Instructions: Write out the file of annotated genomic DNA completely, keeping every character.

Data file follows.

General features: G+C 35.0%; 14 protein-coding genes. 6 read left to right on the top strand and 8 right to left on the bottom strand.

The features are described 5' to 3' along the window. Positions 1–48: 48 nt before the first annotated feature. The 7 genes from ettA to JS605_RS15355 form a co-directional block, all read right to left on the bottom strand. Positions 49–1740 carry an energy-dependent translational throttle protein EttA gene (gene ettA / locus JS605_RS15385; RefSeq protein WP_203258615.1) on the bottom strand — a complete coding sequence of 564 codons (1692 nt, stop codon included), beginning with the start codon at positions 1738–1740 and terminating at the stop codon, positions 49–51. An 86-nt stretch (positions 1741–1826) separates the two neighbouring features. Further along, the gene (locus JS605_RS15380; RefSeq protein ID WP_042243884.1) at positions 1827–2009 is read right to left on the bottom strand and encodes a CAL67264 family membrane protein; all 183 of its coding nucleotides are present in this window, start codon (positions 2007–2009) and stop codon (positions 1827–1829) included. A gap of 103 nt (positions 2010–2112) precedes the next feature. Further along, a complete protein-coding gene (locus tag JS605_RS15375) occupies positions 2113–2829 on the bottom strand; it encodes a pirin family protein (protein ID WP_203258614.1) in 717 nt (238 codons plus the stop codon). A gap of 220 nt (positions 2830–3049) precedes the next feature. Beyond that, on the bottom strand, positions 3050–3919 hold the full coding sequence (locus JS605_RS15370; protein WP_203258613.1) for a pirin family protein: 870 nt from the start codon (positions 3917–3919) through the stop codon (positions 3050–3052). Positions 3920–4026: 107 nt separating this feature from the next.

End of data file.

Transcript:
General features: G+C 35.0%; 14 protein-coding genes. 6 read left to right on the top strand and 8 right to left on the bottom strand.

The features are described 5' to 3' along the window. Positions 1–48: 48 nt before the first annotated feature. The 7 genes from ettA to JS605_RS15355 form a co-directional block, all read right to left on the bottom strand. Positions 49–1740 carry an energy-dependent translational throttle protein EttA gene (gene ettA / locus JS605_RS15385; RefSeq protein WP_203258615.1) on the bottom strand — a complete coding sequence of 564 codons (1692 nt, stop codon included), beginning with the start codon at positions 1738–1740 and terminating at the stop codon, positions 49–51. An 86-nt stretch (positions 1741–1826) separates the two neighbouring features. Further along, the gene (locus JS605_RS15380; RefSeq protein ID WP_042243884.1) at positions 1827–2009 is read right to left on the bottom strand and encodes a CAL67264 family membrane protein; all 183 of its coding nucleotides are present in this window, start codon (positions 2007–2009) and stop codon (positions 1827–1829) included. A gap of 103 nt (positions 2010–2112) precedes the next feature. Further along, a complete protein-coding gene (locus tag JS605_RS15375) occupies positions 2113–2829 on the bottom strand; it encodes a pirin family protein (protein ID WP_203258614.1) in 717 nt (238 codons plus the stop codon). A gap of 220 nt (positions 2830–3049) precedes the next feature. Beyond that, on the bottom strand, positions 3050–3919 hold the full coding sequence (locus JS605_RS15370; protein WP_203258613.1) for a pirin family protein: 870 nt from the start codon (positions 3917–3919) through the stop codon (positions 3050–3052). Positions 3920–4026: 107 nt separating this feature from the next.